I am trying to implement a local volatility pricer using Monte Carlo and Dupire's equation in function of implied volatilities and I was told that first of all I have to check Dupire is well implemented so I was reccommended to prove it like this:

-The first step, to check Dupire's function, was to get the local volatility surface from a flat implied volatility surface. As it is flat and we know that local vol skew is double of the implied vol skew I expect also a flat local vol surface with the same value of the implied vol surface (since ATM value is the same for both), am I wrong?

-The second step would be to chek Dupire with an implied volatility surface with some slope in the expirys term but without skew (flat in the strikes). The question is: what I should expect from this? I understand that it should be a local volatility surface without skew in the moneyness term (as I said its skew is double of implied volatility and it is flat) but don't know about the expiry term.

-Finally I can't prove this case because I get negative local variances (complex local vols) so I can't plot the surface. I am using a bivariable cubic spline over moneyness and linear in expiry with python functions bisplrep and bisplev but I would like if anyone can tell me which interpolation scheme I should use.

This is the implied volatility surface I artificially created and which I am using to check step 2, but as I said I obtain complex local vols with that kind of interpolation. enter image description here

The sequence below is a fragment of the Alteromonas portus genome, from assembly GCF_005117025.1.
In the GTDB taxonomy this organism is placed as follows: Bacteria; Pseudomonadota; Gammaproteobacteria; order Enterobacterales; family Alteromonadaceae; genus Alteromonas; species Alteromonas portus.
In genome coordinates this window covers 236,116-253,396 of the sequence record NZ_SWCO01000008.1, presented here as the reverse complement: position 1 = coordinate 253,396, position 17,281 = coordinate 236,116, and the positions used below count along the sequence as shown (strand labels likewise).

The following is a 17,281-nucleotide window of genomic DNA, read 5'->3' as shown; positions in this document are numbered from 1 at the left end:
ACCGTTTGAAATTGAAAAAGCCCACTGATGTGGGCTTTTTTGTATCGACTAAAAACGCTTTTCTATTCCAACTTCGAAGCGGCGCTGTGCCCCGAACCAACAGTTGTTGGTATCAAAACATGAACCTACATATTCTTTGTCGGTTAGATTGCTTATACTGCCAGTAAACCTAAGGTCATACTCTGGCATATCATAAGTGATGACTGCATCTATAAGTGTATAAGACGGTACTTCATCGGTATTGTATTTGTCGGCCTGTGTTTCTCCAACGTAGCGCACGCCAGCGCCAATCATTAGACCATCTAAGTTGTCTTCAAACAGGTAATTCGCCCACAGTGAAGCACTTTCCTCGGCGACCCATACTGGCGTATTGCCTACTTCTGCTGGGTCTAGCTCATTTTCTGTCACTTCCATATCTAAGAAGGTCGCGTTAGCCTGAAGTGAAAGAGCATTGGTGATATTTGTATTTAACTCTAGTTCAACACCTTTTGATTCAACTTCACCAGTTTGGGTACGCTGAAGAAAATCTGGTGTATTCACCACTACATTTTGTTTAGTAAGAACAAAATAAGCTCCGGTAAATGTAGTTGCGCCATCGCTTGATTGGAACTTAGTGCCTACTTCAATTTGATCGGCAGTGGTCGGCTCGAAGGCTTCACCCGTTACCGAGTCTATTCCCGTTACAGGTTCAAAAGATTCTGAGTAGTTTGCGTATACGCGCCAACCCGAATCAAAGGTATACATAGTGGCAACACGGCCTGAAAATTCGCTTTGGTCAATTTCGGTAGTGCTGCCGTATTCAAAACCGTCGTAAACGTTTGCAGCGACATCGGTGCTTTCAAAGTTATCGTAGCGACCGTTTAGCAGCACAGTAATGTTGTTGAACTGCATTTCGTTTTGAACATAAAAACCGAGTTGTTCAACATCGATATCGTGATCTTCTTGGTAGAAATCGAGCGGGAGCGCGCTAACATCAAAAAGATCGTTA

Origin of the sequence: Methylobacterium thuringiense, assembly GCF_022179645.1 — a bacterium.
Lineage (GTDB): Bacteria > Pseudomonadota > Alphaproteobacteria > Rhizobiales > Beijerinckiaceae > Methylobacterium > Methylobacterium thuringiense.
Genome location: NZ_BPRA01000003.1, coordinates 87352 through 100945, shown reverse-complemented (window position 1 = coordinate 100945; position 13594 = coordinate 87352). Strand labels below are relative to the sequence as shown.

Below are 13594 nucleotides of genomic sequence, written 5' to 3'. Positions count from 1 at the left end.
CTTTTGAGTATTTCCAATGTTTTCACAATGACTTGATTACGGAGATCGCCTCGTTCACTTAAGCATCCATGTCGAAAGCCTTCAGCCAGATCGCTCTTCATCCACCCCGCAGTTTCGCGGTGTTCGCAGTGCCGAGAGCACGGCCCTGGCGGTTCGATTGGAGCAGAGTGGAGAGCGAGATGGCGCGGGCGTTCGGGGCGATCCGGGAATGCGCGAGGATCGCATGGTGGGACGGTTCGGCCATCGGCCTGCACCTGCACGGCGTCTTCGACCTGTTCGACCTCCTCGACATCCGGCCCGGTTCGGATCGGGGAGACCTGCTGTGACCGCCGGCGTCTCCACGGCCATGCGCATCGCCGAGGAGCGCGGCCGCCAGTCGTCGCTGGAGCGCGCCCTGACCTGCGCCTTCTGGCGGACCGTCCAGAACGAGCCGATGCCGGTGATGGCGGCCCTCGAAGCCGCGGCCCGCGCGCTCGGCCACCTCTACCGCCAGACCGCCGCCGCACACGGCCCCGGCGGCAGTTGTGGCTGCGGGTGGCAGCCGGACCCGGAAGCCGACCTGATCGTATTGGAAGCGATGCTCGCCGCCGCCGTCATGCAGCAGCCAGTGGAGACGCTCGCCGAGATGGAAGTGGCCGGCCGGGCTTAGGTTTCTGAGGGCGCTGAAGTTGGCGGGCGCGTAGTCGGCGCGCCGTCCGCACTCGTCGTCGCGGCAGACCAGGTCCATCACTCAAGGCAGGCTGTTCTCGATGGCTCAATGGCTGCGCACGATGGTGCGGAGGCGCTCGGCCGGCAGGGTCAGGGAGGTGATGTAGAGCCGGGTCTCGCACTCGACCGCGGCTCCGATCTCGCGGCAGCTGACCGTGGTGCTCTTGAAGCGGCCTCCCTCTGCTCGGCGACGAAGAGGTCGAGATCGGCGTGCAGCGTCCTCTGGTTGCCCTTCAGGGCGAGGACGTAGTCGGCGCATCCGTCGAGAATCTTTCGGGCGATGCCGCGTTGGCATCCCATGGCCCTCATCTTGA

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    $\begingroup$ Negative local variance may come from calendar arbitrage, can check by plotting total variance $\sigma^2T$ and see whether it is increasing. Since the skew is flat, negative local variance is less likely to come from butterfly arbitrage. $\endgroup$
    – ryc
    Commented Mar 20, 2021 at 7:45
  • $\begingroup$ Thanks! I checked it by plotting total variance and it was pretty weird due to the way I generated the temporal slope. Then I fixed it and now it is increasing so I dont get negative local variance. My final question is: what should I expect about de local vol surface, to be the same as the implied volatility surface? or maybe to have some more/less temporal slope than IVS? $\endgroup$ Commented Mar 23, 2021 at 16:43
  • $\begingroup$ this is well described in Gatheral book "The volatility surface". The slope of the local variance in log-moneyness is around twice that of the implied variance. In time, it all depends on your interpolation. Linear interpolation will lead to piecewise flat looking local variance. $\endgroup$
    – jherek
    Commented Sep 25, 2023 at 7:48

1 Answer 1


I would suggest to use linear interpolation. The second derivative might cause problems with cubic spline.

  • $\begingroup$ Very odd recommendation. What the author of the post does is relatively standard. Not sure how linear interpolation can work with Dupire since it involves second derivatives. $\endgroup$
    – jherek
    Commented Sep 25, 2023 at 7:45

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